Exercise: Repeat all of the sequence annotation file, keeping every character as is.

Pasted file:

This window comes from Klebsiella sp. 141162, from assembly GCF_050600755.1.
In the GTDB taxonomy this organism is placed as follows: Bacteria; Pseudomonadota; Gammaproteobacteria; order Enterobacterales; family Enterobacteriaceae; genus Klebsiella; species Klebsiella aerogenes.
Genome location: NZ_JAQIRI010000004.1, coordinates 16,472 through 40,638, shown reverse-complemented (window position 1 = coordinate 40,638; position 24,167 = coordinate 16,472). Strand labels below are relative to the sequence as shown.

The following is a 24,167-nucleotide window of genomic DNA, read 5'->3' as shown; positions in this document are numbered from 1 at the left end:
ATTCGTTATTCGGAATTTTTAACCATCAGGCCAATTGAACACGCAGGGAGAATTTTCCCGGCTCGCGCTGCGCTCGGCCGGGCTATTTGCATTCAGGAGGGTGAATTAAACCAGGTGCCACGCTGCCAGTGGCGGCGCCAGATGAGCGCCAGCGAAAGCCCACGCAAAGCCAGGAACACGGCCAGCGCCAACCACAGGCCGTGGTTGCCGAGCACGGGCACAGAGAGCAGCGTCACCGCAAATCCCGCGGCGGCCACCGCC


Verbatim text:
This window comes from Klebsiella sp. 141162, from assembly GCF_050600755.1.
In the GTDB taxonomy this organism is placed as follows: Bacteria; Pseudomonadota; Gammaproteobacteria; order Enterobacterales; family Enterobacteriaceae; genus Klebsiella; species Klebsiella aerogenes.
Genome location: NZ_JAQIRI010000004.1, coordinates 16,472 through 40,638, shown reverse-complemented (window position 1 = coordinate 40,638; position 24,167 = coordinate 16,472). Strand labels below are relative to the sequence as shown.

The following is a 24,167-nucleotide window of genomic DNA, read 5'->3' as shown; positions in this document are numbered from 1 at the left end:
ATTCGTTATTCGGAATTTTTAACCATCAGGCCAATTGAACACGCAGGGAGAATTTTCCCGGCTCGCGCTGCGCTCGGCCGGGCTATTTGCATTCAGGAGGGTGAATTAAACCAGGTGCCACGCTGCCAGTGGCGGCGCCAGATGAGCGCCAGCGAAAGCCCACGCAAAGCCAGGAACACGGCCAGCGCCAACCACAGGCCGTGGTTGCCGAGCACGGGCACAGAGAGCAGCGTCACCGCAAATCCCGCGGCGGCCACCGCC